Skip to main content
Calling for campaign dollars with the "fake news" dog whistle: a sign of trouble for the Jackley campaign?
Email share

A Democratic friend forwarded an email, sent out by the Marty Jackley campaign for governor, with the letterhead above, calling for financial help from potential donors. Nothing unusual there. But check out the way the pitch begins:

"Dear Friend,

"I don't care what the fake news says.

"I support President Trump. He reformed Washington D.C. and I'll reform South Dakota.

"But it's going to take a bunch of us joining together to push through true conservative reforms in our state."

Here's what my Democratic friend, who has worked on a number of candidate campaigns, had to say about the Jackley email in his email to me: "This email tells me Marty is behind, and he knows it."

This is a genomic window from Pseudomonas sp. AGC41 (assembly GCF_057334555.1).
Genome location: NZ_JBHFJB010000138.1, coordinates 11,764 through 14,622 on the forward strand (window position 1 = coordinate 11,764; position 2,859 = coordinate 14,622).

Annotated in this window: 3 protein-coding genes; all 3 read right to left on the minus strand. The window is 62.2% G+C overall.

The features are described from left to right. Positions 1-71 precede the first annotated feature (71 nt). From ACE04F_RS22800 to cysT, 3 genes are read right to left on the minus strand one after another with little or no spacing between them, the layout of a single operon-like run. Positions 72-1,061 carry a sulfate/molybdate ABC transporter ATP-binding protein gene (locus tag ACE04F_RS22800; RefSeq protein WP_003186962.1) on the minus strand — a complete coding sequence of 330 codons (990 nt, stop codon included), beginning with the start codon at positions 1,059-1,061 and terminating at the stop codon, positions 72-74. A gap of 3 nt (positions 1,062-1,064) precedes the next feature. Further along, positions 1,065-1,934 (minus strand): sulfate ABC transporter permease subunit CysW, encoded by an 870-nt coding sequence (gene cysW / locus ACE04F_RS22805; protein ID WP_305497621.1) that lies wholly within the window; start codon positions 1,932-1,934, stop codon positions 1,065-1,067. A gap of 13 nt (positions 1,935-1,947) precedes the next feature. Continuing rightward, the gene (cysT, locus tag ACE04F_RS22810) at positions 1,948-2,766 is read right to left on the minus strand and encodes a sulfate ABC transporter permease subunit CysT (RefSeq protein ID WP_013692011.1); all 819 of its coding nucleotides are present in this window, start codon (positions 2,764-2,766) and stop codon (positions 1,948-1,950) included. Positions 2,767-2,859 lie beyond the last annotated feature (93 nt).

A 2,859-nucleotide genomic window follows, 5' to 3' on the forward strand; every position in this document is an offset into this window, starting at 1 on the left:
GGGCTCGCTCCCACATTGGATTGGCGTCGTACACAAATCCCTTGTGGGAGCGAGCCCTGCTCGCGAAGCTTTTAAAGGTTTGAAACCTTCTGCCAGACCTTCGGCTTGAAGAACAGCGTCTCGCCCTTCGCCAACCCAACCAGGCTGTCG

Jackley resorts to the "fake news" dog whistle to call in dollars from Trump supporters. But also, I think, to place himself directly in their midst. Then, just in case they missed the meaning of the whistle, which is blown at the expensve of professional news reporters, he follows with a rhetorical hug and kiss on the cheek for the president.

So, is my Democratic friend right? Is there a hint of desperation in this?  With a month to go in the primary campaign, does the nature of the email indicate that Jackley is behind and knows it?

Or does Jackley really share -- and mostly manages to hide, at least here in South Dakota -- Donald Trump's disdain for professional news reporters?


Or is it a reasonable approach to fundraising?